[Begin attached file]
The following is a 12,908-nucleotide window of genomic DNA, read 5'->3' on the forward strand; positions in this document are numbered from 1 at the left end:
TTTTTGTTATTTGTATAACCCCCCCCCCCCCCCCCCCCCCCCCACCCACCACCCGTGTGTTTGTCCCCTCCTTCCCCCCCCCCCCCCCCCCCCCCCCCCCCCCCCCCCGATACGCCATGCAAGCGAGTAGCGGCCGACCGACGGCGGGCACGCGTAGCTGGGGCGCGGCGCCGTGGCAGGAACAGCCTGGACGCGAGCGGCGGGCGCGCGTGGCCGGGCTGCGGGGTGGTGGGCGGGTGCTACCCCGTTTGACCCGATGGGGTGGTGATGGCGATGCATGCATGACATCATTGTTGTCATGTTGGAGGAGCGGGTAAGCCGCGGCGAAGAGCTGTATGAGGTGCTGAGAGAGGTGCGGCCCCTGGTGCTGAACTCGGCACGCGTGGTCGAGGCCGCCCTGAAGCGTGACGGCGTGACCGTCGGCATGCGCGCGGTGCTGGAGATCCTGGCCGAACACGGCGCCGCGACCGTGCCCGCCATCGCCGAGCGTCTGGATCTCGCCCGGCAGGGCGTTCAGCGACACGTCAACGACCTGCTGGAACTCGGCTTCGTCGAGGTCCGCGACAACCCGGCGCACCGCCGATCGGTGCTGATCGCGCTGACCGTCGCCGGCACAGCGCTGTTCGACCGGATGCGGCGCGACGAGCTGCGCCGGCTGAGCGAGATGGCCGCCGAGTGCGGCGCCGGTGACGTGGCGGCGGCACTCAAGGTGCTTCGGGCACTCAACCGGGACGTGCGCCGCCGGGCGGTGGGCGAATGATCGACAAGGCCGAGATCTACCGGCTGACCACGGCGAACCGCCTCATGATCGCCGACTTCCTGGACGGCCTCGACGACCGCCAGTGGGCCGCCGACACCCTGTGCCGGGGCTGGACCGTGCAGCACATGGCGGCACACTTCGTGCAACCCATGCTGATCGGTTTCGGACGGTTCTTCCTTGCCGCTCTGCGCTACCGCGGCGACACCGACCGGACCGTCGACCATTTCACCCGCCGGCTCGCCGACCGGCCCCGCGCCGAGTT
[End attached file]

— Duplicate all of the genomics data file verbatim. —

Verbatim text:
The following is a 12,908-nucleotide window of genomic DNA, read 5'->3' on the forward strand; positions in this document are numbered from 1 at the left end:
TTTTTGTTATTTGTATAACCCCCCCCCCCCCCCCCCCCCCCCCACCCACCACCCGTGTGTTTGTCCCCTCCTTCCCCCCCCCCCCCCCCCCCCCCCCCCCCCCCCCCCGATACGCCATGCAAGCGAGTAGCGGCCGACCGACGGCGGGCACGCGTAGCTGGGGCGCGGCGCCGTGGCAGGAACAGCCTGGACGCGAGCGGCGGGCGCGCGTGGCCGGGCTGCGGGGTGGTGGGCGGGTGCTACCCCGTTTGACCCGATGGGGTGGTGATGGCGATGCATGCATGACATCATTGTTGTCATGTTGGAGGAGCGGGTAAGCCGCGGCGAAGAGCTGTATGAGGTGCTGAGAGAGGTGCGGCCCCTGGTGCTGAACTCGGCACGCGTGGTCGAGGCCGCCCTGAAGCGTGACGGCGTGACCGTCGGCATGCGCGCGGTGCTGGAGATCCTGGCCGAACACGGCGCCGCGACCGTGCCCGCCATCGCCGAGCGTCTGGATCTCGCCCGGCAGGGCGTTCAGCGACACGTCAACGACCTGCTGGAACTCGGCTTCGTCGAGGTCCGCGACAACCCGGCGCACCGCCGATCGGTGCTGATCGCGCTGACCGTCGCCGGCACAGCGCTGTTCGACCGGATGCGGCGCGACGAGCTGCGCCGGCTGAGCGAGATGGCCGCCGAGTGCGGCGCCGGTGACGTGGCGGCGGCACTCAAGGTGCTTCGGGCACTCAACCGGGACGTGCGCCGCCGGGCGGTGGGCGAATGATCGACAAGGCCGAGATCTACCGGCTGACCACGGCGAACCGCCTCATGATCGCCGACTTCCTGGACGGCCTCGACGACCGCCAGTGGGCCGCCGACACCCTGTGCCGGGGCTGGACCGTGCAGCACATGGCGGCACACTTCGTGCAACCCATGCTGATCGGTTTCGGACGGTTCTTCCTTGCCGCTCTGCGCTACCGCGGCGACACCGACCGGACCGTCGACCATTTCACCCGCCGGCTCGCCGACCGGCCCCGCGCCGAGTT